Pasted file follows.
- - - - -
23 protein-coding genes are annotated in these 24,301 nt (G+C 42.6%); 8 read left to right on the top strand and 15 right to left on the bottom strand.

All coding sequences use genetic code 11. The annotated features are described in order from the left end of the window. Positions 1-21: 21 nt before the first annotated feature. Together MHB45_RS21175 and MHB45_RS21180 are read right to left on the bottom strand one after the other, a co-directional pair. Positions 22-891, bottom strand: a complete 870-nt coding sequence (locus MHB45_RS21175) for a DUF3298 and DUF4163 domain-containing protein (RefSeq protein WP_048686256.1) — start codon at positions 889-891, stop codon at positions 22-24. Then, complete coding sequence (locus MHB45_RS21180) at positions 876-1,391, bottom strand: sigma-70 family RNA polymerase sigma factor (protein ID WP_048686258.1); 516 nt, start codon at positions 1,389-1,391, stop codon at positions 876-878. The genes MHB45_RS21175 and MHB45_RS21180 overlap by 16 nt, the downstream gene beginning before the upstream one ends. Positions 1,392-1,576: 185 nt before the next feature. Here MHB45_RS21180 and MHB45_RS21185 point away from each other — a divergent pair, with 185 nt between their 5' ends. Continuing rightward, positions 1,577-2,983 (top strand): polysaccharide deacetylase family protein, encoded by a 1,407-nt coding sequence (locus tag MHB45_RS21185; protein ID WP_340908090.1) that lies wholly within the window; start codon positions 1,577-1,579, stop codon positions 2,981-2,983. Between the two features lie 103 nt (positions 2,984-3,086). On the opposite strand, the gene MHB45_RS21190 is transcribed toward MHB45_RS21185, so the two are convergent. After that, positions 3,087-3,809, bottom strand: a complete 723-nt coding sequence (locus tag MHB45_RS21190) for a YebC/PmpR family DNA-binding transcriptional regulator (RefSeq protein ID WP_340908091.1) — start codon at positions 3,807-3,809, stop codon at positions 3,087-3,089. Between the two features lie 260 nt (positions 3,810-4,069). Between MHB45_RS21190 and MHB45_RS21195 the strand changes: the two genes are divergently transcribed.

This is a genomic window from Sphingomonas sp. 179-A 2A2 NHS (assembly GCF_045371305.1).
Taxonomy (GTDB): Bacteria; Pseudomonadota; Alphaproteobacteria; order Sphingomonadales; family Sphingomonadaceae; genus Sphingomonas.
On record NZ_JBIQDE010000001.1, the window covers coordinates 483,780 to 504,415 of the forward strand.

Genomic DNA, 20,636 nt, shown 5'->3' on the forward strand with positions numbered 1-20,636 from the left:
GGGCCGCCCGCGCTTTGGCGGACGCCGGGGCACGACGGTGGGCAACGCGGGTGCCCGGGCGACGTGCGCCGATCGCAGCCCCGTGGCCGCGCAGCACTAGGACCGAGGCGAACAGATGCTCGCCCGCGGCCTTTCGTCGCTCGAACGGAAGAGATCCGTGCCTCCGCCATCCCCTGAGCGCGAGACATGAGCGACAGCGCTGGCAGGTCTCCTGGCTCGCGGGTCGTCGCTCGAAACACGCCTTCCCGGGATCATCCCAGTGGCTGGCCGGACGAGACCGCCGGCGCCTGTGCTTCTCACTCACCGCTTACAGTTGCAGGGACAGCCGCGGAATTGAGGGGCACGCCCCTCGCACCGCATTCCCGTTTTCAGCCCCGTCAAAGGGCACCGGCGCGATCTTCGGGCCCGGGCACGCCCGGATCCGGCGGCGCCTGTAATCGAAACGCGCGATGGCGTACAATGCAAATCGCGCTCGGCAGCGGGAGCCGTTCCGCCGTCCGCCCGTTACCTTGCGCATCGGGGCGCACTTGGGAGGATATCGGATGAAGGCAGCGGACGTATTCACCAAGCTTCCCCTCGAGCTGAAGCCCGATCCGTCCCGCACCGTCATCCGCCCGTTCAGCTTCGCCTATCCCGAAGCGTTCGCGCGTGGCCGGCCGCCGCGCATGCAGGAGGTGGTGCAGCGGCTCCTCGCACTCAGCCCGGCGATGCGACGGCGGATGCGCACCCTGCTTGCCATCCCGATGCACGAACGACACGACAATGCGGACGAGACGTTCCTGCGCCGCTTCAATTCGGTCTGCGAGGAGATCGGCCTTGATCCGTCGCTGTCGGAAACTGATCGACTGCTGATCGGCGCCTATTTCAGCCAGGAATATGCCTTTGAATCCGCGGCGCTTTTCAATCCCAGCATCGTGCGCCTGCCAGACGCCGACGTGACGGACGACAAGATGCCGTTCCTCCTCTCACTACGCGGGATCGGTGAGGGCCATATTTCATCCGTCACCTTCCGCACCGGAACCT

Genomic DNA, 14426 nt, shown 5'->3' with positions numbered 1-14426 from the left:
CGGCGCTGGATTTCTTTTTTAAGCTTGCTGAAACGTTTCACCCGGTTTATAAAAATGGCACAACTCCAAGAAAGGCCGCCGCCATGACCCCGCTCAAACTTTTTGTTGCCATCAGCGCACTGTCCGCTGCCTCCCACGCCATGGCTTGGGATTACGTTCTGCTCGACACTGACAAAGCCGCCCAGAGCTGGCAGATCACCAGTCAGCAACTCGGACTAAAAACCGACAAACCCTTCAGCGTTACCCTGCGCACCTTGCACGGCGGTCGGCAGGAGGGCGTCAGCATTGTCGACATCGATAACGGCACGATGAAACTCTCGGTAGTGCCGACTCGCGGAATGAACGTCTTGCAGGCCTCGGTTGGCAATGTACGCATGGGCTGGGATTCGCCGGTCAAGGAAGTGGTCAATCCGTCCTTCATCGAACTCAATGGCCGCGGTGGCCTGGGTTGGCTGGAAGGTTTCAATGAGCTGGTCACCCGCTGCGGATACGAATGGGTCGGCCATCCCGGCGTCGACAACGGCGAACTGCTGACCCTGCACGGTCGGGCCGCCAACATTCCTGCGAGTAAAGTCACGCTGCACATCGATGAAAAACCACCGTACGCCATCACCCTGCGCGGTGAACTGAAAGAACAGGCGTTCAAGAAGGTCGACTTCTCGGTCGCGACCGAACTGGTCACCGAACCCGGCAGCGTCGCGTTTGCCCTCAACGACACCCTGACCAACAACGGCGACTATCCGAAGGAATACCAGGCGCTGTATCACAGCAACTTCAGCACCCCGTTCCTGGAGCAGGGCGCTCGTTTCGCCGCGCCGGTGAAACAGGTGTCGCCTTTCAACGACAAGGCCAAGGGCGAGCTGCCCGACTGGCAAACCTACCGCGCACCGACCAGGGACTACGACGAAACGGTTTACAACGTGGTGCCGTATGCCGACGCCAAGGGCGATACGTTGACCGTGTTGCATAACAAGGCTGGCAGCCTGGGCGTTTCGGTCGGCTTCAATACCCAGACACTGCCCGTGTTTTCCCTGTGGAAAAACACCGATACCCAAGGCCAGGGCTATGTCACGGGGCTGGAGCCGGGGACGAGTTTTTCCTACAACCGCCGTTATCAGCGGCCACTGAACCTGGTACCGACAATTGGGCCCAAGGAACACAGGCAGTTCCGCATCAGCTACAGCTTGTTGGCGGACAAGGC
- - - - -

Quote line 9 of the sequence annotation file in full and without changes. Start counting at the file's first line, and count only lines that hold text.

CGGCGCTGGATTTCTTTTTTAAGCTTGCTGAAACGTTTCACCCGGTTTATAAAAATGGCACAACTCCAAGAAAGGCCGCCGCCATGACCCCGCTCAAACTTTTTGTTGCCATCAGCGCACTGTCCGCTGCCTCCCACGCCATGGCTTGGGATTACGTTCTGCTCGACACTGACAAAGCCGCCCAGAGCTGGCAGATCACCAGTCAGCAACTCGGACTAAAAACCGACAAACCCTTCAGCGTTACCCTGCGCACCTTGCACGGCGGTCGGCAGGAGGGCGTCAGCATTGTCGACATCGATAACGGCACGATGAAACTCTCGGTAGTGCCGACTCGCGGAATGAACGTCTTGCAGGCCTCGGTTGGCAATGTACGCATGGGCTGGGATTCGCCGGTCAAGGAAGTGGTCAATCCGTCCTTCATCGAACTCAATGGCCGCGGTGGCCTGGGTTGGCTGGAAGGTTTCAATGAGCTGGTCACCCGCTGCGGATACGAATGGGTCGGCCATCCCGGCGTCGACAACGGCGAACTGCTGACCCTGCACGGTCGGGCCGCCAACATTCCTGCGAGTAAAGTCACGCTGCACATCGATGAAAAACCACCGTACGCCATCACCCTGCGCGGTGAACTGAAAGAACAGGCGTTCAAGAAGGTCGACTTCTCGGTCGCGACCGAACTGGTCACCGAACCCGGCAGCGTCGCGTTTGCCCTCAACGACACCCTGACCAACAACGGCGACTATCCGAAGGAATACCAGGCGCTGTATCACAGCAACTTCAGCACCCCGTTCCTGGAGCAGGGCGCTCGTTTCGCCGCGCCGGTGAAACAGGTGTCGCCTTTCAACGACAAGGCCAAGGGCGAGCTGCCCGACTGGCAAACCTACCGCGCACCGACCAGGGACTACGACGAAACGGTTTACAACGTGGTGCCGTATGCCGACGCCAAGGGCGATACGTTGACCGTGTTGCATAACAAGGCTGGCAGCCTGGGCGTTTCGGTCGGCTTCAATACCCAGACACTGCCCGTGTTTTCCCTGTGGAAAAACACCGATACCCAAGGCCAGGGCTATGTCACGGGGCTGGAGCCGGGGACGAGTTTTTCCTACAACCGCCGTTATCAGCGGCCACTGAACCTGGTACCGACAATTGGGCCCAAGGAACACAGGCAGTTCCGCATCAGCTACAGCTTGTTGGCGGACAAGGC